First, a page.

According to another aspect of the invention, there is provided a method of fabricating an optical device for a display, only whose surface is coated with a light-absorbing material. The method of the invention comprises: a first step of injecting a photopolymer material of liquid state into a die plate, the die plate having first spaces arranged in horizontal and/or vertical directions, the space having a shape corresponding to that of the waveguide; a second step of attaching a transparent substrate to one face of the photopolymer material, which corresponds to a bottom face of the waveguide; a third step of forming a waveguide array in such a manner that ultraviolet rays are radiated to the photopolymer material, which thereby is photo-polymerized to be cured; a fourth step of removing the die plate from the waveguide array; a fifth step of filling and curing a filling material in second spaces formed between the waveguides in the waveguide array, the filling material having a refraction index different from the waveguide; and a sixth step of coating a light-absorbing material on the surface of the filling material and attaching a front transparent plate.

In the first step, preferably the first spaces have a truncated conical shape or a truncated polypyramidal shape.

In the second step, the transparent substrate is formed preferably of a PMMA or MS material.

In the fifth step, before filling he filling material in second spaces formed between the waveguides, the waveguide array is turned up-side-down.

The fifth step may include steps of: filling the filling material in a liquid state into the second spaces between the waveguides; and thermal-curing and drying the filling material, wherein the filling material is contracted during the thermal-curing and drying to form a concave depression in the surface thereof.

The sixth step may include steps of: coating the light-absorbing material in the concave depression of the filling material; attaching a front transparent plate to the surface of the waveguide array coated with the light-absorbing material; and radiating ultraviolet rays to adhere and cure the front transparent plate to the waveguide array.

The light-absorbing material may contain carbon black as the main constituent thereof.

The light-absorbing material is coated through an extrusion coating process, a slot-die coating process, or a screen printing method.

According to another aspect of the invention, there is provided an optical device for a display being coated with a light-absorbing material on the surface thereof only. The optical device comprises: a transparent substrate; a waveguide array having waveguides attached on the transparent substrate and arranged in horizontal and/or vertical directions; a front transparent plate attached on top of the waveguide array; a filling material filled in spaces between the waveguides and having a refraction index different from the waveguide; and a light-absorbing material coated on the surface of the filling material.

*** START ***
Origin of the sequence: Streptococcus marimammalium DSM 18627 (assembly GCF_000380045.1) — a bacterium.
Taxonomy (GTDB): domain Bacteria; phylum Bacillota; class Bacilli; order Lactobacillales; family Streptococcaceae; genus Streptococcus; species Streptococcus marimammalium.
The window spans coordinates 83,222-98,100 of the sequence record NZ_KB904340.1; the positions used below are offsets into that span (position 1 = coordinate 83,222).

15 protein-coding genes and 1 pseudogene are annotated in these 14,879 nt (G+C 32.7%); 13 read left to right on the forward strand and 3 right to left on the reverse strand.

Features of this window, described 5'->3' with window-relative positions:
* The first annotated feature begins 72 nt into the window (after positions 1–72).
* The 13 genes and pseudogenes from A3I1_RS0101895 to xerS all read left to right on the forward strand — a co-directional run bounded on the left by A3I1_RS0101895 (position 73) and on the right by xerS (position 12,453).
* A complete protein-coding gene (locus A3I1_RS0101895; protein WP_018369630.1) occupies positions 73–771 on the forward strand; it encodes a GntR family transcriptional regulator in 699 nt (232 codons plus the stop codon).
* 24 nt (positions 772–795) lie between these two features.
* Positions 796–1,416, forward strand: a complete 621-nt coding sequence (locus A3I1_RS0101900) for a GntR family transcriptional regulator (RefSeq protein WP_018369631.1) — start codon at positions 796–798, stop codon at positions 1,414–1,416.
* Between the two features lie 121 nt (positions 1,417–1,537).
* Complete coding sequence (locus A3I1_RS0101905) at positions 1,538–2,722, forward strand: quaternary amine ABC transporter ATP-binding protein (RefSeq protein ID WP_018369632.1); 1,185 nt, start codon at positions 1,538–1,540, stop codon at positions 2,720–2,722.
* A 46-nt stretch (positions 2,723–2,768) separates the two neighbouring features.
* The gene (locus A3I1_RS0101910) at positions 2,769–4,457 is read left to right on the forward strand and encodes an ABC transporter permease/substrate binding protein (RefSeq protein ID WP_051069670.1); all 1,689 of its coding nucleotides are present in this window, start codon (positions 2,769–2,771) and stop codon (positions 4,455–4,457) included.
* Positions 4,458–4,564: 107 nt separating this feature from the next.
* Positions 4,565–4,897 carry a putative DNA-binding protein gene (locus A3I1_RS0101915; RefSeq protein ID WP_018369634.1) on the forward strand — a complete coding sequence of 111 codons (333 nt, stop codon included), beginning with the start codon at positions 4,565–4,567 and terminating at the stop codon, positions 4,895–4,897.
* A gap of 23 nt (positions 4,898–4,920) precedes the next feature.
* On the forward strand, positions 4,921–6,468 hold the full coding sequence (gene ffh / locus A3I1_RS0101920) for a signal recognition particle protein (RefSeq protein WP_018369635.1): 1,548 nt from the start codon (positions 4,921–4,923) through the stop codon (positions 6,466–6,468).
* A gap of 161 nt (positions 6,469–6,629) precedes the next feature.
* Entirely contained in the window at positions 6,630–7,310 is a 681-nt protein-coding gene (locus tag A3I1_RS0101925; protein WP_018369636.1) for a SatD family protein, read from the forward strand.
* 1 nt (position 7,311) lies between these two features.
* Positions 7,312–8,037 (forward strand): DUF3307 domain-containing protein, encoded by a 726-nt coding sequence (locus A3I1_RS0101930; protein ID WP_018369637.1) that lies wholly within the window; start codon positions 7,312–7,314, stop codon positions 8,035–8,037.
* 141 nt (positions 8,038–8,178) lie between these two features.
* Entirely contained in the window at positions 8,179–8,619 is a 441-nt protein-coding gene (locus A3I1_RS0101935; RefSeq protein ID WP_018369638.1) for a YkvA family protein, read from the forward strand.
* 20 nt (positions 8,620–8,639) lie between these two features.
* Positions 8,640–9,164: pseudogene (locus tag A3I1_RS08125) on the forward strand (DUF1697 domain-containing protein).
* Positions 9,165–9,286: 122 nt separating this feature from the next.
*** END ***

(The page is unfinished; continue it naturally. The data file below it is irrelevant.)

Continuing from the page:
The bottom faces of neighboring waveguides are contacted with each other, and the spaces between the waveguides forms a pointed tip space inwards thereof.

The filling material may be constituted in such a way that a liquid material having a refraction index smaller than that of the waveguide is injected into the spaces and thermally cured.

The light-absorbing material is coated in a depressed portion of the filling material caused by the thermal curing thereof, preferably such that the coated light-absorbing material is aligned with the top surface of the waveguide.

The waveguide of the present invention having the above-described structure is most suitably applied to a tapered waveguide with its four lateral faces all inclined, which can be separated from each other and disposed in a cell-pattern, (refer to FIG. 12 in U.S. Pat. No. 5,462,700).

In some cases, of course, the waveguide structure of the invention can be applied to a waveguide having two slanted lateral faces and arranged in a line-pattern.

Advantageous Effects

As described above, the optical device according to the invention has an improved light efficiency, and thus can provide for a product having an excellent luminance, as compared with the conventional ones, when using an identical light source.

In addition, according to the invention, an optical device for a display having a stabilized light-absorbing region can be obtained.

Furthermore, the present invention provides a simplified process for fabricating such optical devices, thus improving production efficiency.

In the case where fine particles having magnetic property such as iron oxide is used as the light-absorbing particles, the fabrication process can be simplified. When the final product is used as a screen, the magnetic particles absorb electromagnetic waves, thereby enabling to expect other additional effects.

According to the invention, the spaces between the waveguides is filled with a material, preferably, having a refraction index lower than that of the waveguide, and only the surface thereof is coated with a light-absorbing material, thereby minimizing light loss, which otherwise may be caused by the light-absorbing material.

According to the invention, when a mold process is employed in fabricating a waveguide array, the bottom faces of neighboring waveguides are not spaced apart, but consecutively contacted with each other. Thus, the light loss through between the waveguides can be minimized to thereby improve light efficiency.